Quite which group is most impacted by Asia’s particular set of woes is moot. While interest in all forms of Korean culture is running high — think “Squid Game” and “Hellbound” — some in the industry feel that smaller production territories are worse off.

“Since the pandemic, some film festivals must adapt their programs, reducing their quotas. That situation especially impacts Asian films from countries other than the most popular ones (Japan, China, Korea, Iran or India),” said “Before Now and Then” producer Ifa Isfansya. He also points to streaming platforms as creating an expectation of immaculate production values that low-budget arthouse titles cannot match.

“Many Asian films, especially from young directors, are so personal and with a low production budget, that we really need more programmers that have the the vision to defend Asian cinema,” Isfansya said.

Other territories in the region may be going though more secular changes.

“Taiwan and Hong Kong have almost swapped roles,” said Norman Wang, a veteran publicist and consultant to the Berlin and Shanghai festivals. “Hong Kong is currently redefining itself, behind the camera and in front. Many established directors are no longer making Hong Kong movies, but instead are working in the mainland. And the new talent has not all yet emerged.”

A high degree of political uncertainty and a new censorship law are reported to be also slowing the flow of film investment in Hong Kong. The once-prolific production hub is currently subject to near-lockdowns and cinemas are currently enduring their fourth period of mandatory closure.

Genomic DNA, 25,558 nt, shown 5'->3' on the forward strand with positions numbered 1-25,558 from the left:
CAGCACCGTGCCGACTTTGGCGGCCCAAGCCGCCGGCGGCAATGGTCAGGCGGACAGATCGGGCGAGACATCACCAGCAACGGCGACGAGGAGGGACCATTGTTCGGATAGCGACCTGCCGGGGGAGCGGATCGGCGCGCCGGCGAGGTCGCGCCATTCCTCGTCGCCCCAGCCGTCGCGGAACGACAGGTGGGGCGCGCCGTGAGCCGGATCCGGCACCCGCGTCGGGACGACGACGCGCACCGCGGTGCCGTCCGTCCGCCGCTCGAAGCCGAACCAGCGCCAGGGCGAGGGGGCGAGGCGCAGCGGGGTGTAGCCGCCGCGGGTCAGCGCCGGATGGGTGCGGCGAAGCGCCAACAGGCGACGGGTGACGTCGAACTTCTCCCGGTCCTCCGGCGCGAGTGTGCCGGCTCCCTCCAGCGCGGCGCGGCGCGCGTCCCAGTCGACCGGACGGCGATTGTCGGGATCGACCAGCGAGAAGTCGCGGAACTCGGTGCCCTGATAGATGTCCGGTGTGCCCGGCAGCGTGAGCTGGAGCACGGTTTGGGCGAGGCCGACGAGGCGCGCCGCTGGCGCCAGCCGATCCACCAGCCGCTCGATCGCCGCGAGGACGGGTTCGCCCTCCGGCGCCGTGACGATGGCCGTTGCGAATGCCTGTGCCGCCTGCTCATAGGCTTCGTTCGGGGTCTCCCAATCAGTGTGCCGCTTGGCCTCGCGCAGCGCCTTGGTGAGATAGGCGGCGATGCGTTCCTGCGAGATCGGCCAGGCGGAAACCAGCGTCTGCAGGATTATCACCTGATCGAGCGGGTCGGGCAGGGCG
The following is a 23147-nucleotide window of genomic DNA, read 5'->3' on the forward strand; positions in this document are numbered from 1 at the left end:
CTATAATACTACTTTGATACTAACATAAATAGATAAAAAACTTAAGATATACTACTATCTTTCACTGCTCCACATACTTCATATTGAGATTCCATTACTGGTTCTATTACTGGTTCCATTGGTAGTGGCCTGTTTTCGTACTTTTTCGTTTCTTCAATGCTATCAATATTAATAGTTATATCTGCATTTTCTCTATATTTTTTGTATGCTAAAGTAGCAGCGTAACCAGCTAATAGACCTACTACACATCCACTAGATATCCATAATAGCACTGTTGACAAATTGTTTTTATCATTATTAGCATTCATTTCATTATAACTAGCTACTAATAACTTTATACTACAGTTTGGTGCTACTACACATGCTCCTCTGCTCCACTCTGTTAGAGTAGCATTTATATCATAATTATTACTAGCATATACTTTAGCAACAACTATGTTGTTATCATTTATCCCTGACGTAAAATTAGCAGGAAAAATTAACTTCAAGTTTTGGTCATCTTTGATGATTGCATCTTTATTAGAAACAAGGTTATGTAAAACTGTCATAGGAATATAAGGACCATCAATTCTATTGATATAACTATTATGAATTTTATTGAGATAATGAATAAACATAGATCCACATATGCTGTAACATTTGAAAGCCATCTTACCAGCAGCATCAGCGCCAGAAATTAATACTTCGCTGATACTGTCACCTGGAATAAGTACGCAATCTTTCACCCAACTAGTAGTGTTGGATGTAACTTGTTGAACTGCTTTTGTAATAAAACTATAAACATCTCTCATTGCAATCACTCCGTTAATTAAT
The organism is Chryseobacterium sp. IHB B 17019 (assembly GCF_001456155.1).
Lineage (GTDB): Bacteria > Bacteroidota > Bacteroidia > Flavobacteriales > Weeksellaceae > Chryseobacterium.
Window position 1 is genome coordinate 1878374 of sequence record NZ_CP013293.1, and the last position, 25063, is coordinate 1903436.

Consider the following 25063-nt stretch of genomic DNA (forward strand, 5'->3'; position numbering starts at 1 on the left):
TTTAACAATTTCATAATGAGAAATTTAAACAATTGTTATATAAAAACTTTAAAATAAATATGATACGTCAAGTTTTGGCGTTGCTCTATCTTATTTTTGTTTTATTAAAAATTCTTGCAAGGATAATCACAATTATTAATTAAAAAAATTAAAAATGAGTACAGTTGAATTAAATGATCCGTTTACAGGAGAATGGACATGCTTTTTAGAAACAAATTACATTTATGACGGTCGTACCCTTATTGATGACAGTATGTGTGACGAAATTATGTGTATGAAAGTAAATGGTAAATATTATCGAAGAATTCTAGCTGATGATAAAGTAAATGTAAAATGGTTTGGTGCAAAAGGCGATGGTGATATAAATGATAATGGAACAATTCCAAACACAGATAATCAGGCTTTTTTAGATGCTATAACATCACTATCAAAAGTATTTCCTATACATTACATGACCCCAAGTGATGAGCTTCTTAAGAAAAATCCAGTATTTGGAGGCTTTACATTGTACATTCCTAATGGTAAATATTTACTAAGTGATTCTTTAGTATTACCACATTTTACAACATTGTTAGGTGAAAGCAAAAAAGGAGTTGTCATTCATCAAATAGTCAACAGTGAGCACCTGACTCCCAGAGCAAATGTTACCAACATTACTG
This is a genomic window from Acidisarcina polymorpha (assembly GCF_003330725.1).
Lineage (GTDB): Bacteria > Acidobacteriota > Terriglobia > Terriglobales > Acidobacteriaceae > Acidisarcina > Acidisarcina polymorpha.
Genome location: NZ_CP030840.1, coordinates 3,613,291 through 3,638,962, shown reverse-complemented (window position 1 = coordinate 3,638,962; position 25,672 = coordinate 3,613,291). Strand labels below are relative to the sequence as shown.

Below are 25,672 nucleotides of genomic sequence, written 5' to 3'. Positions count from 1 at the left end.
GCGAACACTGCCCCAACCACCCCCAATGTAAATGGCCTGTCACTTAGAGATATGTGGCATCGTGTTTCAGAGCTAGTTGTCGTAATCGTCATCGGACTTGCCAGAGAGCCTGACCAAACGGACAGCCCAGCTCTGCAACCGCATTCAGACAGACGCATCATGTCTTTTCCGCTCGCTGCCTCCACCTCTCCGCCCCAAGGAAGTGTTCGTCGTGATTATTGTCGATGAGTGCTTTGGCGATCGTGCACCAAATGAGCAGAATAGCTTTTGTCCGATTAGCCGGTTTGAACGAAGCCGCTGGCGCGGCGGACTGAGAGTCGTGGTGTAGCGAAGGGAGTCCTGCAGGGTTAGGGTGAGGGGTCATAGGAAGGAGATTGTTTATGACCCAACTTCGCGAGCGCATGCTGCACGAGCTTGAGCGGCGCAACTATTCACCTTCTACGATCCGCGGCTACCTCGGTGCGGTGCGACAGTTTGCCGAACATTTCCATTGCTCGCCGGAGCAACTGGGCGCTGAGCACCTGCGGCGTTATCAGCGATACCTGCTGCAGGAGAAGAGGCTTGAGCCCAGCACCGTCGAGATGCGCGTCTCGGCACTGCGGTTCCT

Taiwan, once operating at a slower pace than its neighbor, is now being ramped up by government action and multinational streamers, who have helped reinvent it as a hub for Mandarin-language series production. “This really speaks to the maturity of the Taiwanese industry,” said Wang.

But all is not doom and gloom.

“There may be a shortage of the more commercial films at the moment, but if the tentpole titles from East Asia are missing, that might be creating opportunities for others,” said Lorna Tee, who recently sat on the Tokyo festival jury and is involved in production in Malaysia and the Netherlands.

“It is great to see a mainstream Bollywood film in Berlin [Sanjay Leela Bhansali’s “Gangubai Kathiawadi” plays in Berlinale Special section] and a film by Kamila Andini in competition. She is a director who has truly worked her way up and deserves her chance,” Tee said.

Tee noted that Asian independents are now fully plugged-in to the global network of project markets, development labs and grant schemes. “Independent filmmakers really need to get out and co-produce, despite everything. And I think they are. Artistry, collaboration and co-production are not diminishing,” she said.

Others too are looking forward. “While commercial films don’t need festivals in the same way, many Asian filmmakers are living with the allure of optimism,” said Werner. “They are now focusing instead on Cannes, looking forward to meeting in person and preparing to engage with arthouse films.”